Crackme challenge 50 pts

Binary

Another day another write up. I’ll migrate all my write ups slowly to this new blog, since I have the feeling the readibilty here is way better.

re50: ELF 32-bit LSB executable, Intel 80386, version 1 (SYSV), dynamically linked, interpreter /lib/ld-linux.so.2, for GNU/Linux 2.6.32, BuildID[sha1]=0333e23e0d2046a0ceb6b920faebaa0b6ee45f15, stripped

So nothing crazy for this one. The binary is stripped and hence we have to do a little more work to figure out the symbol names.

Binary download
Binary BinaryNinja file download


$ ./crackme
Usage : ./crackme password

It seems to be a classic crackme where the password has to be provided upon execution.

The disassembly

The binary itself does not provide much to fiddle around with.

The main function first checks if we did provide a password upon starting the crackme. If not it exits right away. We already observed that during our first execution before.

main

If we did provide a password we directly get to the only operation routine which we need to solve. First what was meant to be a password length check takes places to see if our input has 0x15 (21) characters. This check is broken in my binary. Maybe i fetched a broken version (check 0x8048746).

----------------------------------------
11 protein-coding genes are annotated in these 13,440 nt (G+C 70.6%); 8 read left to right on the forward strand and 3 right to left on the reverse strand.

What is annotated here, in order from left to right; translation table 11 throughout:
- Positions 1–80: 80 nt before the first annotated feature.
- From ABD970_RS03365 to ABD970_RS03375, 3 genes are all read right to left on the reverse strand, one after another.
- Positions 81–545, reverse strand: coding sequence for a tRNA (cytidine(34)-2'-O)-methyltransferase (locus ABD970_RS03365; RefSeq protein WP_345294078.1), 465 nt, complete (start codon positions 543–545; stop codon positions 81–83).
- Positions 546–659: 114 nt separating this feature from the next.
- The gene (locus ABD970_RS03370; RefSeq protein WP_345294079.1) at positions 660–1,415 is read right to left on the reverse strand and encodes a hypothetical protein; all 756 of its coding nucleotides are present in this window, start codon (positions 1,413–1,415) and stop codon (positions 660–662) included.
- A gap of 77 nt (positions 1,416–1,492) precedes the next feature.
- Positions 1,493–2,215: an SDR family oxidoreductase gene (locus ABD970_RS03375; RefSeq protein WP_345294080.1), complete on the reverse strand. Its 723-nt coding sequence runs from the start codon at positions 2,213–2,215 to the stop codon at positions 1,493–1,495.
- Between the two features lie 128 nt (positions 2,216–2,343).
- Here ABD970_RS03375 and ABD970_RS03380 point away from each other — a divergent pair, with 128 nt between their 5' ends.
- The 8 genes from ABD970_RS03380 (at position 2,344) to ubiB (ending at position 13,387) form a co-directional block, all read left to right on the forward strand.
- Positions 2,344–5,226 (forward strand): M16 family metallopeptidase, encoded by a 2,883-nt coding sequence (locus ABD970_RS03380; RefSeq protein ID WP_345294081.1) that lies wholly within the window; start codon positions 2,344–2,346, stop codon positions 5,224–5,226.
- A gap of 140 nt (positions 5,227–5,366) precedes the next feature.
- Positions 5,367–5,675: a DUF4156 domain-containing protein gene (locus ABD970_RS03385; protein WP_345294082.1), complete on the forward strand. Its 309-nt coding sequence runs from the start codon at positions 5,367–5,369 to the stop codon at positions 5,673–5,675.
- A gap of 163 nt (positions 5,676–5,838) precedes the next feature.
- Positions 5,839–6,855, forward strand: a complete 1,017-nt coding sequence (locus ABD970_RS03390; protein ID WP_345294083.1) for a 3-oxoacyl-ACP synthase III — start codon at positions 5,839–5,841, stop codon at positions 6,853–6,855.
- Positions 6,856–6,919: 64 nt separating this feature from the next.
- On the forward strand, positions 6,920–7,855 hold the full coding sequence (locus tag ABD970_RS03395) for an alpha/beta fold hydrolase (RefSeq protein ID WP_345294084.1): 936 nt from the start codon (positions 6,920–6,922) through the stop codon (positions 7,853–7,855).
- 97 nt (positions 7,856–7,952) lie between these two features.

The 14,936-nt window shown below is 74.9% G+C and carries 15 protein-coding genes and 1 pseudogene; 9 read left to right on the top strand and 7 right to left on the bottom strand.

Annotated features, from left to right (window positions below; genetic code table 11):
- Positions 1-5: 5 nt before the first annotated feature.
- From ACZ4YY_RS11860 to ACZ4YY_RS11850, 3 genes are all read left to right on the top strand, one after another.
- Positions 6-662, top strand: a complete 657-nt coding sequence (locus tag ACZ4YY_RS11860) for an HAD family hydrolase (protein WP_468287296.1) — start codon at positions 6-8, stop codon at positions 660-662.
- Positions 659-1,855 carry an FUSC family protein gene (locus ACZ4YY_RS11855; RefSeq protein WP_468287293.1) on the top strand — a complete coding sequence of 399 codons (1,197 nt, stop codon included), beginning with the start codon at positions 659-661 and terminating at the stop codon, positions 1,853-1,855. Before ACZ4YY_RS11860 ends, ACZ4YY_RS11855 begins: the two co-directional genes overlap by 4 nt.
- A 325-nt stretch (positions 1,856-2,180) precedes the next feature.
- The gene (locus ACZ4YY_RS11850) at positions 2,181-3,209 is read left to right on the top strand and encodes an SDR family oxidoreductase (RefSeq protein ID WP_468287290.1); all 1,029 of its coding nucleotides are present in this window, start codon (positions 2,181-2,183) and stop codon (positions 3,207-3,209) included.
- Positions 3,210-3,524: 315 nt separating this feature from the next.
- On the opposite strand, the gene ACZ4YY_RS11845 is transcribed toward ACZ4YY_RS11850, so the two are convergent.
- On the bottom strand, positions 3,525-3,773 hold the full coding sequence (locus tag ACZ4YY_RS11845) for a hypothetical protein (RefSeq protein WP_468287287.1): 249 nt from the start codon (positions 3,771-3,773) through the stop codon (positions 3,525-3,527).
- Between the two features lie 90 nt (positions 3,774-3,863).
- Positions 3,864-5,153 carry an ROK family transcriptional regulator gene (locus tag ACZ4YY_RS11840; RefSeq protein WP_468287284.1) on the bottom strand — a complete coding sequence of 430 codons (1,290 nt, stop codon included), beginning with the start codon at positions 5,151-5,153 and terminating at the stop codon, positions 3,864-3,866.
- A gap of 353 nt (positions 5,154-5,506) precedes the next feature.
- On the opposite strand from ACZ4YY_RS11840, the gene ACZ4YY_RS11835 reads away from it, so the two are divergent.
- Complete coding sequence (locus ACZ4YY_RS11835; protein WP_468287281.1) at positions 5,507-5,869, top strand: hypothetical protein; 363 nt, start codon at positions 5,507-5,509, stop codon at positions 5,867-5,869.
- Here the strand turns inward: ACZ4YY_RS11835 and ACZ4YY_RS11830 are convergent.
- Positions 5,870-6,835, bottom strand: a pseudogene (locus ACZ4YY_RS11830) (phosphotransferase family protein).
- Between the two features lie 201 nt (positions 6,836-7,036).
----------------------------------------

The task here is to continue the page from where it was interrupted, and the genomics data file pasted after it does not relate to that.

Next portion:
Next up we land in a loop which does mainly 2 things:

routine

First

The binary loads the address 0x8048550 into eax and adds the current loop counter on it. So depending on the loop iteration we end up with 0x8048551, 0x8048552, … , until 0x8048565.
We always check the contents at the new address and take the LSB of it.

Secondlly

We take a byte of our user provided input and XOR it against some hard coded stored values at 0x8049b90.
Afterwards we compare that result against the value of the first step above. This happens in each round until a length of 21 characters.

The math to do

What it comes down to in the end is:

which_user_input XORed content_byte_at_calculated_round_address = hard_coded_round_byte_value

Luckily we can transform the xor math like this:

? xor b = c equals b xor c = ?

Since we can read out the values for b adn c from memory we can write a simple python script to calculate the correct input:

#!/usr/bin/env python

import operator as op

# gdb-peda$ x/25xb 0x8049b90
fixed_list = [0x34, 0xd6, 0xa8, 0xe2, 0x88, 0x77, 0xaa, 0x04,
              0x9e, 0x98, 0x33, 0x82, 0xda, 0x54, 0x8f, 0x1b,
              0x45, 0x5b, 0x37, 0xbb, 0x1d]

# gdb-peda$ x/32xb 0x8048550
xor_values = [0x55, 0x89, 0xe5, 0x83, 0xec, 0x28, 0xc7, 0x45,
              0xf0, 0xc7, 0x45, 0xf4, 0xeb, 0x20, 0xc7, 0x44,
              0x24, 0x04, 0x01, 0x8b, 0x45]
result = ''

for (x, y) in zip(fixed_list, xor_values):
    key_part = op.xor(x, y)
    result += unichr(key_part)
print(result)

And that’s it! Here is the solution to the problem above:

$ python solve.py
a_Mad_mAn_vv1tH_a_60X

Let’s check for correctness:

$ ./re50 a_Mad_mAn_vv1tH_a_60X
Congrats!

That’s it for now folks!

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